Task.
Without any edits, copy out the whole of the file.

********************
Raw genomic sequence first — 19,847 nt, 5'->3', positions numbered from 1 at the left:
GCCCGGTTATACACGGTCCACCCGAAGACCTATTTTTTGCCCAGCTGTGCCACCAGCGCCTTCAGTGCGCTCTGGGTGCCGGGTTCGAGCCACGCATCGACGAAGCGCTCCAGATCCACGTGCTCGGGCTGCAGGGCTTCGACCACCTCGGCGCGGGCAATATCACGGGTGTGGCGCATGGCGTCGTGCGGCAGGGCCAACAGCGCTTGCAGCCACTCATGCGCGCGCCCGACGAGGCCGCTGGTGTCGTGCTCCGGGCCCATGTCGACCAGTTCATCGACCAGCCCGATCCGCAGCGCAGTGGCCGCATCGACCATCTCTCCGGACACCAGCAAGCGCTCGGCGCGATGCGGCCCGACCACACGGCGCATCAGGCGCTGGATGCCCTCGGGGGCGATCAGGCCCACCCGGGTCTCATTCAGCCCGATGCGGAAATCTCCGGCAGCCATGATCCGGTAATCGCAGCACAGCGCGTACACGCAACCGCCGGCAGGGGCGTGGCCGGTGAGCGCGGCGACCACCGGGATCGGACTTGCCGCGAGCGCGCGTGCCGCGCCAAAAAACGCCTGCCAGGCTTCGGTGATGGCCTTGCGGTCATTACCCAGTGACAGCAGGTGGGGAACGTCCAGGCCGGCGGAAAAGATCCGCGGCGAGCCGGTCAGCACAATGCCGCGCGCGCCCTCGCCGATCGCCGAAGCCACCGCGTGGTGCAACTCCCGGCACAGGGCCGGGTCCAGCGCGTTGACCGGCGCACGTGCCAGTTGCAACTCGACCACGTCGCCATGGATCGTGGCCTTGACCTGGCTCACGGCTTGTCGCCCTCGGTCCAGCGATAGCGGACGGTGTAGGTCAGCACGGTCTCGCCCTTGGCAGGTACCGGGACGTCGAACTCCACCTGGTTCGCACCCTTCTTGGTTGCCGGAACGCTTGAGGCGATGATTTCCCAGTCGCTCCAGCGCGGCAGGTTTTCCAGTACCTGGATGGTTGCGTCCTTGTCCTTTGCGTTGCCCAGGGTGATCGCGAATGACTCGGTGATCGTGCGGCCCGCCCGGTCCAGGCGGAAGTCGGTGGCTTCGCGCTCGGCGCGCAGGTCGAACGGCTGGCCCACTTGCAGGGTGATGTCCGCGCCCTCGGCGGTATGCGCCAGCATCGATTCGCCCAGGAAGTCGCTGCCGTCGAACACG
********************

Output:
Raw genomic sequence first — 19,847 nt, 5'->3', positions numbered from 1 at the left:
GCCCGGTTATACACGGTCCACCCGAAGACCTATTTTTTGCCCAGCTGTGCCACCAGCGCCTTCAGTGCGCTCTGGGTGCCGGGTTCGAGCCACGCATCGACGAAGCGCTCCAGATCCACGTGCTCGGGCTGCAGGGCTTCGACCACCTCGGCGCGGGCAATATCACGGGTGTGGCGCATGGCGTCGTGCGGCAGGGCCAACAGCGCTTGCAGCCACTCATGCGCGCGCCCGACGAGGCCGCTGGTGTCGTGCTCCGGGCCCATGTCGACCAGTTCATCGACCAGCCCGATCCGCAGCGCAGTGGCCGCATCGACCATCTCTCCGGACACCAGCAAGCGCTCGGCGCGATGCGGCCCGACCACACGGCGCATCAGGCGCTGGATGCCCTCGGGGGCGATCAGGCCCACCCGGGTCTCATTCAGCCCGATGCGGAAATCTCCGGCAGCCATGATCCGGTAATCGCAGCACAGCGCGTACACGCAACCGCCGGCAGGGGCGTGGCCGGTGAGCGCGGCGACCACCGGGATCGGACTTGCCGCGAGCGCGCGTGCCGCGCCAAAAAACGCCTGCCAGGCTTCGGTGATGGCCTTGCGGTCATTACCCAGTGACAGCAGGTGGGGAACGTCCAGGCCGGCGGAAAAGATCCGCGGCGAGCCGGTCAGCACAATGCCGCGCGCGCCCTCGCCGATCGCCGAAGCCACCGCGTGGTGCAACTCCCGGCACAGGGCCGGGTCCAGCGCGTTGACCGGCGCACGTGCCAGTTGCAACTCGACCACGTCGCCATGGATCGTGGCCTTGACCTGGCTCACGGCTTGTCGCCCTCGGTCCAGCGATAGCGGACGGTGTAGGTCAGCACGGTCTCGCCCTTGGCAGGTACCGGGACGTCGAACTCCACCTGGTTCGCACCCTTCTTGGTTGCCGGAACGCTTGAGGCGATGATTTCCCAGTCGCTCCAGCGCGGCAGGTTTTCCAGTACCTGGATGGTTGCGTCCTTGTCCTTTGCGTTGCCCAGGGTGATCGCGAATGACTCGGTGATCGTGCGGCCCGCCCGGTCCAGGCGGAAGTCGGTGGCTTCGCGCTCGGCGCGCAGGTCGAACGGCTGGCCCACTTGCAGGGTGATGTCCGCGCCCTCGGCGGTATGCGCCAGCATCGATTCGCCCAGGAAGTCGCTGCCGTCGAACACG